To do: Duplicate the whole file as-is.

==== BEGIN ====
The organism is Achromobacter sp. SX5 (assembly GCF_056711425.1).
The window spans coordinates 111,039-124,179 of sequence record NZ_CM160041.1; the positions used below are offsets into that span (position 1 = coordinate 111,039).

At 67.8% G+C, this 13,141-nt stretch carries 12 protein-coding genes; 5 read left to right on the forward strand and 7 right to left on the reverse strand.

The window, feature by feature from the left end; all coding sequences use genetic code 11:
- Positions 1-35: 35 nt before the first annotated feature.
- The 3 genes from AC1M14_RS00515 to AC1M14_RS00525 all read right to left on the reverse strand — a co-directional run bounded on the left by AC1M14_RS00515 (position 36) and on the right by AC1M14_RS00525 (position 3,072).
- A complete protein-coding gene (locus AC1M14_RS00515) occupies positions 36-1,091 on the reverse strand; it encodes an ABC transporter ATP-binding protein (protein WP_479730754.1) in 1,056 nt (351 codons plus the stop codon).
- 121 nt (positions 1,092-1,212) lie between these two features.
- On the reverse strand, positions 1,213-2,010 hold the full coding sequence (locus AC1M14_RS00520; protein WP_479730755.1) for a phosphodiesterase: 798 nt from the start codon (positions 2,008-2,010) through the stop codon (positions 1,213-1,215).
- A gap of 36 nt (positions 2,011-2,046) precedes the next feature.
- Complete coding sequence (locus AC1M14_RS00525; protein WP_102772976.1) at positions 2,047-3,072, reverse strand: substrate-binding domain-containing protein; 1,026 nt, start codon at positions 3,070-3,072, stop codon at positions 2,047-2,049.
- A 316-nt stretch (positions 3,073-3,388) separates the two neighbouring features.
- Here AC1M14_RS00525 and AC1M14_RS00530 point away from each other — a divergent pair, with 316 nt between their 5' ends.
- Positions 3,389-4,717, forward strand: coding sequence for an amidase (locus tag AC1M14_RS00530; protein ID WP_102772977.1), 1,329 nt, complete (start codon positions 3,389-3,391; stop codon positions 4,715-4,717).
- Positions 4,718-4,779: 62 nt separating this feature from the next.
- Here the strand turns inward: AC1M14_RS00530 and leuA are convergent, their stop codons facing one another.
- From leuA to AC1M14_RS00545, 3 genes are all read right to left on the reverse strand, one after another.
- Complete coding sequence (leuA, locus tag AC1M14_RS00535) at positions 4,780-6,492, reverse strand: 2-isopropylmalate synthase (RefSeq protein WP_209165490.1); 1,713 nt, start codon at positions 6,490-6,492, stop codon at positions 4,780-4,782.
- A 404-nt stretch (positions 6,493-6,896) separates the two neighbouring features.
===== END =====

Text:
The organism is Achromobacter sp. SX5 (assembly GCF_056711425.1).
The window spans coordinates 111,039-124,179 of sequence record NZ_CM160041.1; the positions used below are offsets into that span (position 1 = coordinate 111,039).

At 67.8% G+C, this 13,141-nt stretch carries 12 protein-coding genes; 5 read left to right on the forward strand and 7 right to left on the reverse strand.

The window, feature by feature from the left end; all coding sequences use genetic code 11:
- Positions 1-35: 35 nt before the first annotated feature.
- The 3 genes from AC1M14_RS00515 to AC1M14_RS00525 all read right to left on the reverse strand — a co-directional run bounded on the left by AC1M14_RS00515 (position 36) and on the right by AC1M14_RS00525 (position 3,072).
- A complete protein-coding gene (locus AC1M14_RS00515) occupies positions 36-1,091 on the reverse strand; it encodes an ABC transporter ATP-binding protein (protein WP_479730754.1) in 1,056 nt (351 codons plus the stop codon).
- 121 nt (positions 1,092-1,212) lie between these two features.
- On the reverse strand, positions 1,213-2,010 hold the full coding sequence (locus AC1M14_RS00520; protein WP_479730755.1) for a phosphodiesterase: 798 nt from the start codon (positions 2,008-2,010) through the stop codon (positions 1,213-1,215).
- A gap of 36 nt (positions 2,011-2,046) precedes the next feature.
- Complete coding sequence (locus AC1M14_RS00525; protein WP_102772976.1) at positions 2,047-3,072, reverse strand: substrate-binding domain-containing protein; 1,026 nt, start codon at positions 3,070-3,072, stop codon at positions 2,047-2,049.
- A 316-nt stretch (positions 3,073-3,388) separates the two neighbouring features.
- Here AC1M14_RS00525 and AC1M14_RS00530 point away from each other — a divergent pair, with 316 nt between their 5' ends.
- Positions 3,389-4,717, forward strand: coding sequence for an amidase (locus tag AC1M14_RS00530; protein ID WP_102772977.1), 1,329 nt, complete (start codon positions 3,389-3,391; stop codon positions 4,715-4,717).
- Positions 4,718-4,779: 62 nt separating this feature from the next.
- Here the strand turns inward: AC1M14_RS00530 and leuA are convergent, their stop codons facing one another.
- From leuA to AC1M14_RS00545, 3 genes are all read right to left on the reverse strand, one after another.
- Complete coding sequence (leuA, locus tag AC1M14_RS00535) at positions 4,780-6,492, reverse strand: 2-isopropylmalate synthase (RefSeq protein WP_209165490.1); 1,713 nt, start codon at positions 6,490-6,492, stop codon at positions 4,780-4,782.
- A 404-nt stretch (positions 6,493-6,896) separates the two neighbouring features.